Deliberate practice for chess

deliberate practice for chess

Science has shown that deliberate practice was the main factor for expert performance. It is not talent, but the actual number of hours you dedicate to your craft.

For more on the science, you can read “the role of deliberate practice in the acquisition of  expert performance” or the making of an expert for a lighter read.

What exactly is deliberate practice?

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How I went from 0 to 2 hours of training a day

When studying anything, I’ve always struggled with consistency. I would procrastinate most of the time and cram before an exam or a chess tournament: not an effective method.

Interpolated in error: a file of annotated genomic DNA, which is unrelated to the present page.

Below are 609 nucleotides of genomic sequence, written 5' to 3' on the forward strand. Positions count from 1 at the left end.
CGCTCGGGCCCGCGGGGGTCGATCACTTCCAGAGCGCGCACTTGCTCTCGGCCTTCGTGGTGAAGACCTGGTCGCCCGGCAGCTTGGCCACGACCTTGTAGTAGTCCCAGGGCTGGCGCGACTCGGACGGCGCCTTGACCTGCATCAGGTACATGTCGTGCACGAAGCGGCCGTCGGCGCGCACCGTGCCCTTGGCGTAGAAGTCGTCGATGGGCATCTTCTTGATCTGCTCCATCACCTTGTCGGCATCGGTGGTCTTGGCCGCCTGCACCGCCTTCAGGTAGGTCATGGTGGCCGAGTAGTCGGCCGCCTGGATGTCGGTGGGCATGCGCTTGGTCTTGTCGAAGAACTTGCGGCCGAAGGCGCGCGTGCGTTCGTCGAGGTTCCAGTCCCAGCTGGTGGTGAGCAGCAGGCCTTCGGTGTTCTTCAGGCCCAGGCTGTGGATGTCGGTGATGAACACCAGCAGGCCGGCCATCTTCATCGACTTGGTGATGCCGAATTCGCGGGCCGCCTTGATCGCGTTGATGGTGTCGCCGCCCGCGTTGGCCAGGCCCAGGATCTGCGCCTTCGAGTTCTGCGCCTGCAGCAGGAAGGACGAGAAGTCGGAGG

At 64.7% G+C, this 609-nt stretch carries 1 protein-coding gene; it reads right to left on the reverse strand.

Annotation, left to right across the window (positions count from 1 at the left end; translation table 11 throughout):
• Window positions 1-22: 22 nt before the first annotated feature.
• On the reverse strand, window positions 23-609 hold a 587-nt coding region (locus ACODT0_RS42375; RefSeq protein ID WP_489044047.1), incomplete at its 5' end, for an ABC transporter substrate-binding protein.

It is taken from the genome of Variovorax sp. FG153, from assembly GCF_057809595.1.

I’ve tried for years to study for one hour on week days – not a lot when you’re in college, but better than nothing. I would keep my resolution for 2 days maybe 3 and then I went back to my old habits.

I’m not very good at change. In fact, I don’t like the process of changing. It’s uncomfortable and tiring.

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Why I chose GM Igor Smirnov as my mentor

My learning style is 15% auditory, 35% visual and 50% tactile. I’m a “hands-on” learner, I need to do a lot of exercises to remember anything. I’m also, to a lesser extend, a visual learner, I memorize well with videos.

GM Igor Smirnov’s courses are divided in 2 parts: the first one is the video lessons and the second one is the practical part which contains exercises. So his lectures fit my learning style.

GM Igor Smirnov Continue reading “Why I chose GM Igor Smirnov as my mentor”